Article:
Ice Hockey Wiki

Score: A Hockey Musical is a 2010 Canadian musical film written and directed by Michael McGowan starring Noah Reid, Allie MacDonald, Olivia Newton-John, Marc Jordan and Nelly Furtado.


Seventeen-year-old Farley Gordon has led a sheltered life, home-schooled and isolated by his parents. His closest friend is Eve, their next door neighbour. When his skill at hockey is realised, Farley is signed to a major hockey league and achieves instant fame and success. But pressure from his coach and teammates and a changing relationship with Eve begin to create intense strain in Farley's life.[1]


  • Noah Reid as Farley Gordon
  • Allie MacDonald as Eve
  • Olivia Newton-John as Hope Gordon
  • Marc Jordan as Edgar Gordon
  • Nelly Furtado as an ardent hockey fan
  • Stephen McHattie as Walt Acorn
  • K. Trevor Wilson as shirtless fan
  • John Pyper-Ferguson as Coach Donker
  • John Robinson as Ace
  • Dru Viergever as Moose
  • Chris Ratz as Maurice
  • George Stroumboulopoulos as an arena announcer
  • Evan Solomon as himself
  • Brandon Firla as Don Mohan
  • Gianpaolo Venuta as Marco
  • Steve Kouleas as himself
  • Wesley Morgan as a sensitive player
  • Marc Trottier as Jean Luc, the Braces goalie
  • Paul O'Sullivan as a doctor
  • Walter Gretzky as himself
  • Theo Fleury as himself
  • John McDermott as himself
  • Hawksley Workman as Gump
  • Thomas Mitchell as Darryl


The soundtrack to Score: A Hockey Musical contains 21 songs:[2]

  1. "O Hockey Canada (O Canada)" by John McDermott and Canadian Children's Opera Company Written by Marco DiFelice, Jonathan Goldsmith and Michael McGowan
  2. "Darryl vs. The Kid" Written by Barenaked Ladies and McGowan
  3. "Best Friends" Written by DiFelice, Emilie Mover, Benjamin Pinkerton and McGowan
  4. "Frozen Toe" Written by DiFelice, Pinkerton, and McGowan
  5. "Hugs" by Olivia Newton-John Written by Olivia Newton-John, Amy Sky and Marc Jordan
  6. "Give it a Shot" Written by DiFelice, Pinkerton and McGowan
  7. "Buck 55" Written by DiFelice, Pinkerton and McGowan
  8. "Kraft Dinner" Written by DiFelice, Pinkerton and McGowan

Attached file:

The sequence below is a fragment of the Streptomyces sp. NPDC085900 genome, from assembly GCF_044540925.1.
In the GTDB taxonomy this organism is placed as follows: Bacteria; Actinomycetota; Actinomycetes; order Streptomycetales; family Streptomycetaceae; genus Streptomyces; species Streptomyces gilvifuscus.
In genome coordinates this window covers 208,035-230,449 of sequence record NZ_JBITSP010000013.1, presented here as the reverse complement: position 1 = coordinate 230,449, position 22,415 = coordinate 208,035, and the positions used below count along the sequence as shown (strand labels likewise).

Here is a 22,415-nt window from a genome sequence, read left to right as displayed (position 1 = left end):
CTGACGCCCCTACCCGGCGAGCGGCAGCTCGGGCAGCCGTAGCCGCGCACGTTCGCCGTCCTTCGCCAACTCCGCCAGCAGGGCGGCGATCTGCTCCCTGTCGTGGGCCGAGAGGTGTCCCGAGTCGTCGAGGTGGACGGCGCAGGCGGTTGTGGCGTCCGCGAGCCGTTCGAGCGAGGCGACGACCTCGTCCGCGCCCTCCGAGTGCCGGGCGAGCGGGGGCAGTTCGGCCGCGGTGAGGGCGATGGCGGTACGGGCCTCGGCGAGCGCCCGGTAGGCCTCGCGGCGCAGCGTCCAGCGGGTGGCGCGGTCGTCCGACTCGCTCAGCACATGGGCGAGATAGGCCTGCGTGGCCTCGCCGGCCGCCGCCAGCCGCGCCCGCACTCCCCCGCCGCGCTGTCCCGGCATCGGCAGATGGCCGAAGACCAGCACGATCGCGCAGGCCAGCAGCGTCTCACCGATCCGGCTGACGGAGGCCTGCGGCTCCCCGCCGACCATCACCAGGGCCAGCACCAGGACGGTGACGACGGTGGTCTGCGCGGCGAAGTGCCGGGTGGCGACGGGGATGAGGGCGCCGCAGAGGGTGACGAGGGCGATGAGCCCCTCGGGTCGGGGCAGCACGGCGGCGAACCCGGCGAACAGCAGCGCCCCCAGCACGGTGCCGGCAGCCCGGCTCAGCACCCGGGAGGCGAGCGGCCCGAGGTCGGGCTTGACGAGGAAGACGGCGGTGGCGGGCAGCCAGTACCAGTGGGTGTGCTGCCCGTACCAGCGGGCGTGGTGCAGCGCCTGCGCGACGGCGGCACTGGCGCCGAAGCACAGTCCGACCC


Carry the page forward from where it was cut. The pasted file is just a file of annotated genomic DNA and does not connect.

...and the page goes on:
9. "Baboons" Written by DiFelice, Jody Colero, Alexander Andresen and McGowan
  10. "Donker's Dilemma" Written by DiFelice, Pinkerton and McGowan
  11. "Boyfriends" Written by DiFelice, Brent Barkman, Colero and McGowan
  12. "Pacifism Defence" Written by DiFelice, Pinkerton and McGowan
  13. "Ordinary Boy" Written by DiFelice, Ryan Corrigan and McGowan
  14. "Boy in the Bubble" Written by DiFelice, Corrigan and McGowan
  15. "Dead and Done" Written by DiFelice, Corrigan and McGowan
  16. "Toe to Toe" Written by DiFelice, Corrigan and McGowan
  17. "Legends" Written by DiFelice, Benjamin, Pinkerton, Jordan and McGowan
  18. "Eve's a Goddess" Written by DiFelice, Corrigan, Amy Sky and McGowan
  19. "Hockey, The Greatest Game in the Land (Movie Version)" Written by DiFelice, Pinkerton, Colero and McGowan
  20. "Time Stand Still" by Nelly Furtado Written by Geddy Lee, Alex Lifeson and Neil Peart
  21. "Hockey, The Greatest Game in the Land (Radio Edit)" by Hawksley WorkmanWritten by Colero, McGowan, DeFelice, Pinkerton and Hawksley Norman


Peter Howell of the Toronto Star gave Score: A Hockey Musical two and-a-half stars out of four saying: "Score isn’t deep and there’s no danger of it becoming a global phenomenon. But it’s as true a crowd-pleaser, one that doesn't require season tickets to the Maple Leafs to appreciate."[3] Stephen Cole of The Globe and Mail gave the film three stars out of four, praising McGowan's direction of its genre saying: "McGowan's (Saint Ralph) wondrous achievement here is making a discarded genre seem like ready-made fun. He does so by creating a playful satire of musicals, while somehow - this is the hard part - capturing the charm that made song and dance movies so popular."[4] Other reviews were less positive. Greig Dymond of CBC said the film is "marred by weak lyrics, even weaker melodies and a number of actors who probably shouldn’t be singing in public."[5] Will Sloan of Exclaim! said the film "fails resoundingly on every level" and "that it was selected to open the Toronto International Film Festival is embarrassing."[6]


The film premiered at the Toronto International Film Festival on September 9, 2010 as part of its Opening Night Gala. It was released in theatres in Canada on October 22.[7]

Home video[]

The DVD was released on January 18, 2011.[8]


  1. Score: A Hockey Musical | Synopsis
  2. Score: A Hockey Musical | Music
  3. Peter Howell. "Score: A Hockey Musical: The perils of losing your (Don) Cherry", October 22, 2010. Retrieved on October 24, 2010. 
  4. Stephen Cole. "Score: A Hockey Musical: It's love on skates", October 22, 2010. Retrieved on October 29, 2010. 
  5. Greig Dymond. "Review: Score: A Hockey Musical", CBC, October 21, 2010. Retrieved on September 23, 2014. 
  6. Will Sloan (October 2010). "Score: A Hockey Musical". Retrieved on September 23, 2014. 
  7. Score: A Hockey Musical.
  8. Score.

This page uses content from Wikipedia. The original article was at Score: A Hockey Musical. The list of authors can be seen in the page history. As with Ice Hockey Wiki, the text of Wikipedia is available under the Creative Commons Attribution-Share Alike License 3.0 (Unported) (CC-BY-SA).